Tuesday, July 7, 2009

Close all windows in vimdiff - vi tip


vimdiff
a powerful file comparison tool (edit two or three versions of a file with Vim and show differences)

Two important window commands to close windows while performing vimdiff on multiple files. (Also applicable when you open multiple files using :split or :vsplit)

ctrl-w c - Close this window
ctrl-w o - close all Other windows (mnemonic - Only)

Two of vimdiff important commands:

do - (diff-obtain) obtain differences from other window into this one
dp - (diff-put) push differences in current window to the other window

6 comments:

Adithya Kiran said...

Undo your changes even after quitting the vim editor.

Scenario:
---------
As all of us know that if you write and quit vim editor, the changes are permanent and you cannot get the old changes back.

Requirement:
------------
For some reason, we badly want the previous changes back.

Solution:
---------
With vim v7.3, we can get the old changes back even after the quitting the editor.

So what to do?
------------------
Before editing the file, execute the following commands in vim normal mode

:set undofile
:set undodir=/tmp

that's it.!

In order to make this change as
permanent, do the following..

Create a file called ".exrc" or ".vimrc" file in $HOME directory. In my case it is /root. Dump the above commands without ":" like this into the .exrc or .vimrc.

set undofile
set undodir=/tmp

Save the file. From now onwards, undo history is maintained in background.

How to work with it?
---------------------------
Just hit "u" key to undo the changes just like the way when the file is not closed.

Where can i get the latest version?
-----------------------------------ftp://ftp.vim.org/pub/vim/unix/vim-7.3.tar.bz2


Happy vimming...!

Jadu Saikia said...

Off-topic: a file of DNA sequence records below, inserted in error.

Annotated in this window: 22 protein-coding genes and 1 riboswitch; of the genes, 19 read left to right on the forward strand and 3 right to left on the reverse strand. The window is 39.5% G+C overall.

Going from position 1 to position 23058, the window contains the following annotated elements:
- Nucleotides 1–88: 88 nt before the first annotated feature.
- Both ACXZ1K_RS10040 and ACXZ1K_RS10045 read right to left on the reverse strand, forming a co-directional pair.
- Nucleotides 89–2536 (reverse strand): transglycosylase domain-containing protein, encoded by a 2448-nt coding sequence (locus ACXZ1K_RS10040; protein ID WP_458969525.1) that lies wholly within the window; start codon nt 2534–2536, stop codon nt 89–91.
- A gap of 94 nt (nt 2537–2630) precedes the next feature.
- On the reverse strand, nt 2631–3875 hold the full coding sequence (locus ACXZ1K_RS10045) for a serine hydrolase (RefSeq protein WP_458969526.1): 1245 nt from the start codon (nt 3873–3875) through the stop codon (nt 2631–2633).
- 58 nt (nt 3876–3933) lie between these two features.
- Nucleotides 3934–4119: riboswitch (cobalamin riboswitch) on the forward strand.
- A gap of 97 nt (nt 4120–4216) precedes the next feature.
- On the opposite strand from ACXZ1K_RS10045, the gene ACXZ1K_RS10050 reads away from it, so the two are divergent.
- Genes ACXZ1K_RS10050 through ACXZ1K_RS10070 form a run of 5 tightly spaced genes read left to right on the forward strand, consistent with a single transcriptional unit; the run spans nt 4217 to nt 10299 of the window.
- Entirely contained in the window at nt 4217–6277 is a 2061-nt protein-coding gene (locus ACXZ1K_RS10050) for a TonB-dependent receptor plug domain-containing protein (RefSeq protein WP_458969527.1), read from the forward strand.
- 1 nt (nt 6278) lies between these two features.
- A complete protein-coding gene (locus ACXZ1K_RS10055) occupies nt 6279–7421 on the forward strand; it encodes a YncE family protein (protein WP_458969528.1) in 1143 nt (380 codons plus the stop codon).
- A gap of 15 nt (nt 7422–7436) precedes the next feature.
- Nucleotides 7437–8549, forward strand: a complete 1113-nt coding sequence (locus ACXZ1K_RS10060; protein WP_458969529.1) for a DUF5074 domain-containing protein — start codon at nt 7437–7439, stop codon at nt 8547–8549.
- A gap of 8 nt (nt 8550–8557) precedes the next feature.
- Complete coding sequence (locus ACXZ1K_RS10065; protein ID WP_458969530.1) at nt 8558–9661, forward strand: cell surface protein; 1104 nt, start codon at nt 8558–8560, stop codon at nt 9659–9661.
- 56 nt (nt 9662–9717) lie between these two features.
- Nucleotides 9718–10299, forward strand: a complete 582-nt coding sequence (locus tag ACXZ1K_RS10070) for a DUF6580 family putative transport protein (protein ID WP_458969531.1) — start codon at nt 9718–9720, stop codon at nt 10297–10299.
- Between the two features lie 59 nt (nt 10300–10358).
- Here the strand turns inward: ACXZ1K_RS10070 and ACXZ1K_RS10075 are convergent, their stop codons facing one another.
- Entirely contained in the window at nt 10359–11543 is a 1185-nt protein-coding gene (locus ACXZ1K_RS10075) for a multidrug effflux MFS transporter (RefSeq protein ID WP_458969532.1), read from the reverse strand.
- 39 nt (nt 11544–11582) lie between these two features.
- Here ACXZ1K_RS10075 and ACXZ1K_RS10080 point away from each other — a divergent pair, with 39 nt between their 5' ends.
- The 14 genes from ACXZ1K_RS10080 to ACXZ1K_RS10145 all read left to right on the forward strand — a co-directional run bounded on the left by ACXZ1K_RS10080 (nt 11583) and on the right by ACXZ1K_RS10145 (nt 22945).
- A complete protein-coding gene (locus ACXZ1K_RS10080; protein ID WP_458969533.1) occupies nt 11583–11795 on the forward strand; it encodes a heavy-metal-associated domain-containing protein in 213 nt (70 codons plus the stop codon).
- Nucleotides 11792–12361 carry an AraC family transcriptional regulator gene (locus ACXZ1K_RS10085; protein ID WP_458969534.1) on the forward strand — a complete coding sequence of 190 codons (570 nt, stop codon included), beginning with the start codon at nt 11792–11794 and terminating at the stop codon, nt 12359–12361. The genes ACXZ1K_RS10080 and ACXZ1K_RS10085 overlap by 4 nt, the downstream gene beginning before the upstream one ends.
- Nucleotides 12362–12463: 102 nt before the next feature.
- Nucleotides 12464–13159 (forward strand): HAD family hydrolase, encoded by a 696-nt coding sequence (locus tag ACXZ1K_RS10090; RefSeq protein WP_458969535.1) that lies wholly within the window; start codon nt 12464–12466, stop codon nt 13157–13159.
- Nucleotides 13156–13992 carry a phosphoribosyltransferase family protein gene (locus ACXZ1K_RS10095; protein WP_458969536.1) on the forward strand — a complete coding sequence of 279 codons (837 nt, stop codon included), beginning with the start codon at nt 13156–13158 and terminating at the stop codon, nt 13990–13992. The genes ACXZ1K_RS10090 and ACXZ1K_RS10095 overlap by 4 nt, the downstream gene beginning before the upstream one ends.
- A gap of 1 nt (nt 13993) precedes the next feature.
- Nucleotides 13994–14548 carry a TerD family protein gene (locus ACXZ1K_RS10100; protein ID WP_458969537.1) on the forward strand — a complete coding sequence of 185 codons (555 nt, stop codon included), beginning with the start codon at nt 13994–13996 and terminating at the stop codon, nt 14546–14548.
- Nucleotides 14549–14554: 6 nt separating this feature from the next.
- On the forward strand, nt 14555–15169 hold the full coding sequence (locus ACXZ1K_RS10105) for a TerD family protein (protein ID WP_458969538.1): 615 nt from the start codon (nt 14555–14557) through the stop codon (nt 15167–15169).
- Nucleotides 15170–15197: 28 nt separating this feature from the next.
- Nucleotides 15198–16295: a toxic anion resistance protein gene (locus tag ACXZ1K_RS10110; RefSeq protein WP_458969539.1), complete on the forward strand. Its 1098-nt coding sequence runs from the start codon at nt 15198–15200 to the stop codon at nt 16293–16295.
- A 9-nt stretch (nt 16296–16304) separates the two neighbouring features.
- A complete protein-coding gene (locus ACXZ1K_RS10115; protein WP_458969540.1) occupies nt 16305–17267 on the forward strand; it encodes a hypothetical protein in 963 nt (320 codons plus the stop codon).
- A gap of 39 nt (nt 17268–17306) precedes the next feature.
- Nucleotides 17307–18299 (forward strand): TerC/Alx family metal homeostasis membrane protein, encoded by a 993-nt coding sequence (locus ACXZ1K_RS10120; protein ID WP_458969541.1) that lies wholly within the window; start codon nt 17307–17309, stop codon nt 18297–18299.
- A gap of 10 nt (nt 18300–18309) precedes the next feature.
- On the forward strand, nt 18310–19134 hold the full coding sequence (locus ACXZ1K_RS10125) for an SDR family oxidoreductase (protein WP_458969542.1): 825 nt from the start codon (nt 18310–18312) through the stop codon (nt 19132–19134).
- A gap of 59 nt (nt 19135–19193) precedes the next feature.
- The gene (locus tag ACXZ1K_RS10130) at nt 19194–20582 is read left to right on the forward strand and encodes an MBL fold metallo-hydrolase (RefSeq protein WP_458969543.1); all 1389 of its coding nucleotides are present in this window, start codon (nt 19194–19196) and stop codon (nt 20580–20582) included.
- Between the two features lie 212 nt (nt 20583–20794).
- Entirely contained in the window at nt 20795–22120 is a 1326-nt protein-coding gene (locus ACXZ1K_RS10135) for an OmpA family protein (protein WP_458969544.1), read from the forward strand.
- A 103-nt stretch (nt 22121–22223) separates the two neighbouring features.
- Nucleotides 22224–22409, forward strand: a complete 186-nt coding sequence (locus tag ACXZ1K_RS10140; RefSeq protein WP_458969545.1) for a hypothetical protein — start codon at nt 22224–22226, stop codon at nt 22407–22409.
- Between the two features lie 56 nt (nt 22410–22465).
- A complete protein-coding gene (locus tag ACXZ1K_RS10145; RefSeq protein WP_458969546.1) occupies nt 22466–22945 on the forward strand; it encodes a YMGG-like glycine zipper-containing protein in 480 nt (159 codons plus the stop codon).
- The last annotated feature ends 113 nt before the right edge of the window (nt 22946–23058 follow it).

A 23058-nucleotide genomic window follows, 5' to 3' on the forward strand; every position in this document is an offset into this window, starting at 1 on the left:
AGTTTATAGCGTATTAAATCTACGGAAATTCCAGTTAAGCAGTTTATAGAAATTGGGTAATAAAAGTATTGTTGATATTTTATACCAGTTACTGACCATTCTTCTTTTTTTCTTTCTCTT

@Adithya Kiran, this is really a cool tip. Thanks.

Adithya Kiran said...

Your blog is really nice one Jadu, Thanks a lot for accepting my tips onto your blog.:)

Adithya Kiran said...

Hi Jadu, Here's one more cool vim tip.

Tip:
Capture a shell command output directly on to working buffer.

How?:

:.!sh

Example:

# vim sample.txt
cat /proc/cpuinfo

Now, keep cursor on the required line and type the below command.

:.!sh

that's it..! the command output is available on the buffer.

Corollary:

You can write 4-5 commands and select visually, and type :'<,'>!sh
for a group of commands

happy vimming..!

Adithya Kiran said...

Jadu,

With the below two tips, you can speed up your search for patterns in vim editor

In general, to search for a pattern like "kernel-headers-2.6.35.6-45.fc14.i686" in vim editor, we need to type the whole string (or) select the string using mouse, then / does the task. But there is one other way to accomplish the same task (using key board).

1. Place the cursor over the the string to be searched.
2. Type / (i.e / followed by ctrl+r followed by ctrl+a)

Corollary: / will place the word under cursor.

Jadu Saikia said...

@Adithya, thanks a ton. All your tips are really useful, much appreciated. Thanks again.

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